“Death Knight.” She saw the big Human Paladin walking along the deck. Wyrmbane, she summoned his name from where she’d pushed it to make room for observations. “How did your mission go?” He was a brisk one, all business — at least he was with her. She’d seen him be more personable with others, but they weren’t corpses. She was forced to look up to gauge his expression. Bland, but not overly hostile. She assumed he probably despised her, but was either too polite or too desperate to say it. They were at war, after all.
“We killed or captured the Trolls. None of them know about the bombs on the ships.”
“Excellent.” He nodded to her and moved on. She watched him, the way his arms and legs rippled with muscle. Seeing the living move with a kind of easy fluidity that she lacked was always equally fascinating and frustrating. Compared to the way her Deathcharger twitched and clicked as it moved, or her own stiff limbs always threatening to lock in place but never quite managing, it brought her back to watching the Troll on the beach. Watching the life steadily stain the sand under its body where she’d ripped it open.
Her. She was a woman.
She stepped to the rail and watched the sails fill with wind, the ropes and pins and pulleys that kept the beams and masts rigged up and working. She no longer had her old sketchbook, but she still had eyes, could still memorize how it all drove the boat forward. A feat of applied engineering translating the wind into motive power. She could almost see it like a blueprint. Much as the Troll had been, diagrammed in her imagination.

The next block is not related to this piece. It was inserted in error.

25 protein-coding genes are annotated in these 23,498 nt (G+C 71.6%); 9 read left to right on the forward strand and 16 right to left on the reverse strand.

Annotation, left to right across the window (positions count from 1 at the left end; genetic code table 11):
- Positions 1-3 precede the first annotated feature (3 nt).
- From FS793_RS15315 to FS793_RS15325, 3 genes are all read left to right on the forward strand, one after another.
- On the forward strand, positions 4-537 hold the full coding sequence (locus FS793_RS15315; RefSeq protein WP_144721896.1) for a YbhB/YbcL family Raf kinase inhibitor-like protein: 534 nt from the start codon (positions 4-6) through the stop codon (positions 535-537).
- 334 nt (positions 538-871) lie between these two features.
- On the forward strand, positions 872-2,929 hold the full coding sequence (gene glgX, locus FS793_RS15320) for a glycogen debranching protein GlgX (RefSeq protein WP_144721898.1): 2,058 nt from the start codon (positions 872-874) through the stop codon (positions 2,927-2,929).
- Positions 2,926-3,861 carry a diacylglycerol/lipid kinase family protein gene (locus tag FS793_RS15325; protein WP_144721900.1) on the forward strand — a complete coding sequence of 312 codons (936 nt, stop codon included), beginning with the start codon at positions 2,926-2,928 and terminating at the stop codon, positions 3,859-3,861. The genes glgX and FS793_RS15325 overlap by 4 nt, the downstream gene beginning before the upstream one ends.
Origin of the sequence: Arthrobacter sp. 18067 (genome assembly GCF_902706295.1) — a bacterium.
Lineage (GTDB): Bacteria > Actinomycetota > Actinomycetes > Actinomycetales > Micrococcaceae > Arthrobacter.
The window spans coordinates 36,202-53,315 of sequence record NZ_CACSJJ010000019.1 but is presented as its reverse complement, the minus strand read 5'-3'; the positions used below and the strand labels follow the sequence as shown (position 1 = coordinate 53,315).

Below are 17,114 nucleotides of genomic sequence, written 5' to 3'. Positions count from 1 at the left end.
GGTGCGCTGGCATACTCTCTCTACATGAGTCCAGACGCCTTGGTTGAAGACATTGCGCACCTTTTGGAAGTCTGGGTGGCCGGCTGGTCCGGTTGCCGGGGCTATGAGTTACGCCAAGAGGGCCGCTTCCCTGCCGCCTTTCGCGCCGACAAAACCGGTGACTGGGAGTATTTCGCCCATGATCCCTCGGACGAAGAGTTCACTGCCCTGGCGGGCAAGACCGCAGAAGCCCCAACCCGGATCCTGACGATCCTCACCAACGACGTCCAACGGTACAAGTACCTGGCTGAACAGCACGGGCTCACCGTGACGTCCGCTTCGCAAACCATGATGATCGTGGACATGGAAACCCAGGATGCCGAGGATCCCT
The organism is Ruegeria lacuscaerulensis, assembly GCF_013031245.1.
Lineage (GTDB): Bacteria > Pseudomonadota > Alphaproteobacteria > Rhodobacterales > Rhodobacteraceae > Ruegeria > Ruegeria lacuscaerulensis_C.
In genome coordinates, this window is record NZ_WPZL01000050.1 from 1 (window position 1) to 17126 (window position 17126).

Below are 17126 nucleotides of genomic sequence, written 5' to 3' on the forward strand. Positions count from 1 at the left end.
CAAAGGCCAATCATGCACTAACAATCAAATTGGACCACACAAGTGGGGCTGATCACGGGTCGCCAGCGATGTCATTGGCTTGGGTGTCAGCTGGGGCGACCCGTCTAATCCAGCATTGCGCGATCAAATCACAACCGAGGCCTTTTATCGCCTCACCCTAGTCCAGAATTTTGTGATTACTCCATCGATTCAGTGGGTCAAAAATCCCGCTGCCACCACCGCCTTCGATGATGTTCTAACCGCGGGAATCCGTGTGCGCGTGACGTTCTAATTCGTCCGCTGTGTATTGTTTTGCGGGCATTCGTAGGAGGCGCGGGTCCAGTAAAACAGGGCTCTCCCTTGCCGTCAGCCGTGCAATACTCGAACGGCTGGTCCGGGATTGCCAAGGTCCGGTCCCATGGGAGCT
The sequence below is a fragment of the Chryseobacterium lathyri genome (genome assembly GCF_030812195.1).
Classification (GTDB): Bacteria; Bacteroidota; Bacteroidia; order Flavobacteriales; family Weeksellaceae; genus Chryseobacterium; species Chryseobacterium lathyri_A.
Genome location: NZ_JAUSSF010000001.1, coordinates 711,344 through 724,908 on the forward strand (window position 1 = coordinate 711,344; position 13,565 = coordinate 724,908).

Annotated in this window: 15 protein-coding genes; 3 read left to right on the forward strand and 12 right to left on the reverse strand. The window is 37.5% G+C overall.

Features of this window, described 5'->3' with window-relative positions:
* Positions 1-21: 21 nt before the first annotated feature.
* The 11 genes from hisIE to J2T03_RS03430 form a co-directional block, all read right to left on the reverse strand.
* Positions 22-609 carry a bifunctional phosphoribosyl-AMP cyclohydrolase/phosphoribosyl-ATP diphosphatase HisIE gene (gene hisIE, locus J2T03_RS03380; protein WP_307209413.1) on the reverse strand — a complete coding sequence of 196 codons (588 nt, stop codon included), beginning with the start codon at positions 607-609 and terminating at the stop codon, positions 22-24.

So much was gone. Her old life. Jammy, who’d begged for death and who Bluella had killed, still under the sway of the Lich King. Gnomeregan and her dreams, her heroes all gone or insane or both. Even her allies viewed her as a necessary evil, a tool to be discarded if it ever proved too costly. She watched Zuldazar as it grew smaller, listened to ropes creak and pulleys rattle, watched the mast turn and the beams raise and lower the sails as they went. Each piece part of a whole, born in some designer’s brain, but made real by engineers who took that vision and gave it form.
Looked down at her hands and remembered driving the runeblade into that Troll’s belly. That was her gift now. That was the wind that drove her, kept the ropes taut and pushed her every forward. Many of her brothers and sisters in the Ebon Blade liked to parrot Mograine, saying Suffer Well without any real idea how or what it meant. But Bluella knew that to suffer well, she had to keep the pain vivid, the memories sharp — she had to see Jammy die, over and over again, to catch that wind in her sails. Let it push her onward, keep her moving. Never stopping.
She was an engine of death and that was enough.